To our knowledge the jets have not suffered any catastrophic failures or major incidents since they began dropping on wildfires. In the first half of this decade P2Vs were involved in a number of troublesome landings and in one case a crash while dropping on the White Rock Fire near the Utah/Nevada state line, killing all three crewmembers. Two P2Vs operated by Minden encountered landing gear failures, and those aircraft have not been seen over a fire since the incidents. Other fatal crashes occurred in 2008 and 2009.
As many of you know, 2017 marks the final fire season for our beloved fleet of Neptune P2V airtankers. On Saturday, September 30 from 1:00-6:00 pm, Neptune Aviation will pay tribute to these historic aircraft at our Missoula campus and we would be honored if you would join us. We’ve planned an afternoon chock full of adventure, including flyovers, water drops, static displays, and more.
Beginning tomorrow [July 28], we will be posting our favorite P2V pics from over the years-photos YOU have graciously shared with us! And just for fun, any photo submissions between now and September 30 will automatically enter you in a drawing for a limited edition, custom P2V model. Send your pics to MEDIA@NEPTUNEAVIATION.COM and keep an eye on our FB page for more event details!
The YouTube account of Bob Webb has a high quality 4K video shot from the cockpits of P2V air tankers in 2016. I doubt if you’ll be able to appreciate the resolution on a mobile device, so check it out on a large monitor if possible. (When you click on the “gear” icon at bottom-right there are eight choices ranging from 144p to 2,160p. Go for the gusto, with 2,160!)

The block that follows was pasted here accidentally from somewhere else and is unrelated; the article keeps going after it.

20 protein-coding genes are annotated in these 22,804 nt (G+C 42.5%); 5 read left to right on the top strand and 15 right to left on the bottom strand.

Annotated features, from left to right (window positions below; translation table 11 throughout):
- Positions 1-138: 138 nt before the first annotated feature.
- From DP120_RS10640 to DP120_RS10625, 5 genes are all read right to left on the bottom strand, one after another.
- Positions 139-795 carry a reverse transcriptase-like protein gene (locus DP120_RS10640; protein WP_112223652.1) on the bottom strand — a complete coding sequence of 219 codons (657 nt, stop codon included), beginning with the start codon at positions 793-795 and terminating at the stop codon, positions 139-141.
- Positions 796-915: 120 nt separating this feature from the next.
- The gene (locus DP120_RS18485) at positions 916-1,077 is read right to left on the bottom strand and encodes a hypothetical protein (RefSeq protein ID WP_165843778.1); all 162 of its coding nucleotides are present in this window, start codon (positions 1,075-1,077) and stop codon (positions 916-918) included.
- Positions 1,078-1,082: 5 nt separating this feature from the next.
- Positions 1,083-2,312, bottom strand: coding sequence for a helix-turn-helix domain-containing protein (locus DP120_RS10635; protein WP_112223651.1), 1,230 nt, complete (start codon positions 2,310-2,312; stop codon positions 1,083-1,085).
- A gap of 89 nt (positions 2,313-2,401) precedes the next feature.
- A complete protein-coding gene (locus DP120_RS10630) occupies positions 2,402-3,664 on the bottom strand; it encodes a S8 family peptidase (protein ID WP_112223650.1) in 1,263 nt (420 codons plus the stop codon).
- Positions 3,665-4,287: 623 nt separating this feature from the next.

In spite of the wide angle lens on the camera at times you can see the lead plane out ahead, a little white dot, release smoke to mark the target. There is no view of the retardant being dropped, but a couple of times you can see the shadow of the drop.
While some have said the National Interagency Fire Center responded slowly to the very busy wildfire activity that started March 6 in the central plains where about a million acres burned in a few days, eventually they did take action.
In an effort to mobilize a Type 1 helicopter they contacted Columbia Helicopters who had one on display at a helicopter convention.
“This is the first time we have received a resource order for firefighting duty, while displaying our helicopter at a convention,” said Keith Saylor, Director, Commercial Operations, for the Portland, Oregon-based company. Reached by phone at the Helicopter Association International (HAI) convention in Dallas, Saylor explained that transitioning the helicopter, from a static display to a mission-ready firefighting aircraft, involved removing the rotor blades, exiting the convention center, then reinstalling the rotor blades. This was followed by a flight to a nearby airport for refueling and overnighting. Called up on March 9, the helicopter was deployed the following day to Ardmore, Oklahoma, under an optional use clause of a US Forest Service (USFS) exclusive use contract. The helicopter was dispatched with two pilots, five mechanics and ground support equipment drivers.
A former US Army-operated CH47D Chinook, the helicopter was modified by Columbia Helicopters with a 2,800 gallon capacity internal tank for water, jells, foam, or retardant dropping, and had been flown to the convention following firefighting duty on East Coast fires.
Also responding to the fires, Neptune Aviation Services dispatched three of its BAe-146 air tankers to multiple locations, according to Dan Snyder, Chief Operating Officer for the Missoula, Montana-headquartered company. Three of the tankers were dispatched from Missoula between March 9 and 11, and flown to USFS tanker bases in Ardmore, Oklahoma, Abilene, Texas, and the Rocky Mountain Regional Airport, near Denver, Colorado. A fourth BAe 146 tanker will continue to fly out of a base at Lake City, Florida, where it has been on duty since February 20.